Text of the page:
Joint replacement surgery is a commonly performed procedure. Following the procedure, it is essential for patients to take some time out and recover sufficiently. In this article, we shall briefly look at how one can recover following a joint replacement.
Types of Joint Replacement
The recovery period following joint replacement varies depending on the joint that has been repaired. For example, the type of recovery and the duration is different for knee replacement than it is for hip replacement. Knee replacement patients can take a few weeks before they are back on their feet and completely independent, while hip replacement patients can be back on their feet within 48 hours, though they do require a period of treatment before the return to completely normal activity.
Recovering After Joint Replacement
In the immediate post-operative period following joint replacement, patients usually require a short period of observation. During this time, they may require intravenous fluids and some may even warrant blood transfusions. Dressings over the surgical incision site may need changing from time to time and patients may require antibiotics if there is a suspicion of contamination or infection.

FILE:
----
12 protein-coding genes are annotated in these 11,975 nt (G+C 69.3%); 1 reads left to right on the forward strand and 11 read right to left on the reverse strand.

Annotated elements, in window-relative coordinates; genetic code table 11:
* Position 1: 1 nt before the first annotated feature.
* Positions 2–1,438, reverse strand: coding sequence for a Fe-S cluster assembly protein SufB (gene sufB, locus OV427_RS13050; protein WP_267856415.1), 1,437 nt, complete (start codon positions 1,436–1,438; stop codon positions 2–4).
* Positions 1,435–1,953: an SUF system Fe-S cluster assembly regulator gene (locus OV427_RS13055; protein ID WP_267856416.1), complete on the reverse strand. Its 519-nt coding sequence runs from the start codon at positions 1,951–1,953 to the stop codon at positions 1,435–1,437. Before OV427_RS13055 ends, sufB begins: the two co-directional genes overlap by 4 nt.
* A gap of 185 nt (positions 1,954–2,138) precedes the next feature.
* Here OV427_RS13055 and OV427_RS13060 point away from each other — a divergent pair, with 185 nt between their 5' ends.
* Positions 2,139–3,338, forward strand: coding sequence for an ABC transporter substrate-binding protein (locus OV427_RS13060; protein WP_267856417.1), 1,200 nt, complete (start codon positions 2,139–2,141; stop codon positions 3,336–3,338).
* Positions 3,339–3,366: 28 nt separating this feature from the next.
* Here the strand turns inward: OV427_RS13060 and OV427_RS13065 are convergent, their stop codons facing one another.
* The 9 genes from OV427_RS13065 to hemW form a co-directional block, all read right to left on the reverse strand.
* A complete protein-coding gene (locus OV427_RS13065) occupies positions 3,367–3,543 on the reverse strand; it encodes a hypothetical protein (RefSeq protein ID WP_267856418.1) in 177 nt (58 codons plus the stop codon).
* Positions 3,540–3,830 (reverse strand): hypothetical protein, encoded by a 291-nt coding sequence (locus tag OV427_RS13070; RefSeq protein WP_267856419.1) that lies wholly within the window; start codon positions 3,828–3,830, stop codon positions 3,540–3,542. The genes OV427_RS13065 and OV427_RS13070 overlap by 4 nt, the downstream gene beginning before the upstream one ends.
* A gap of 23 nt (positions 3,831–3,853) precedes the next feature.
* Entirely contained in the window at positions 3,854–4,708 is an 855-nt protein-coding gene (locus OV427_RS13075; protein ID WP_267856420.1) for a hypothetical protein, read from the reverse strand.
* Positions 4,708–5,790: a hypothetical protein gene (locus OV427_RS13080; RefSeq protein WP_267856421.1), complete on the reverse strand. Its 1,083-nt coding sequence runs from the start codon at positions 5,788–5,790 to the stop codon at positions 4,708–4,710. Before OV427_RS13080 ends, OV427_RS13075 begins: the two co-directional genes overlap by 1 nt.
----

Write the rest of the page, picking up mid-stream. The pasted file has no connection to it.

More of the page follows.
After the immediate post-operative period comes the actual period of recovery. Patients may be asked to sit out of their beds in a chair and gradually commence weight-bearing activities or light exercises. Patients usually require the help of walking aids if they have had knee replacement surgery. This can be in the form of a frame or crutches. Physical therapists are actively involved in this stage and will teach the patient how they can walk using these aids without causing any damage to the recently operated upon joint.
After the initial phase of physical therapy, patients may be able to stop using a walking aid and may just move on to using a stick. During this time, exercises will be prescribed that will strengthen the muscles around the joint which has been operated upon. Exercises will start off as gentle stretches and strengthening exercises, though this may progress to harder ones as time progresses. The ultimate goal is to strengthen the joint that has just been replaced until patients are completely independent and have returned to their normal activities.
Duration of Treatment
The duration of treatment varies from patient to patient. Furthermore, as previously mentioned, the duration also varies upon which joint has been replaced. Usually, the in-hospital stay lasts up to a week or so, beyond which patients can be rehabilitated at home. During the time that the patients are in the hospital, physical therapists will teach them the required exercises that they must perform at home. Advice will also be given as to how to prevent any damage to the replaced joint and also how to keep the area clean and free of infection. This is valuable advice that must be followed strictly by the patient.
Recovery following joint replacement is an important time. Patients must actively participate and follow advice offered by their healthcare team.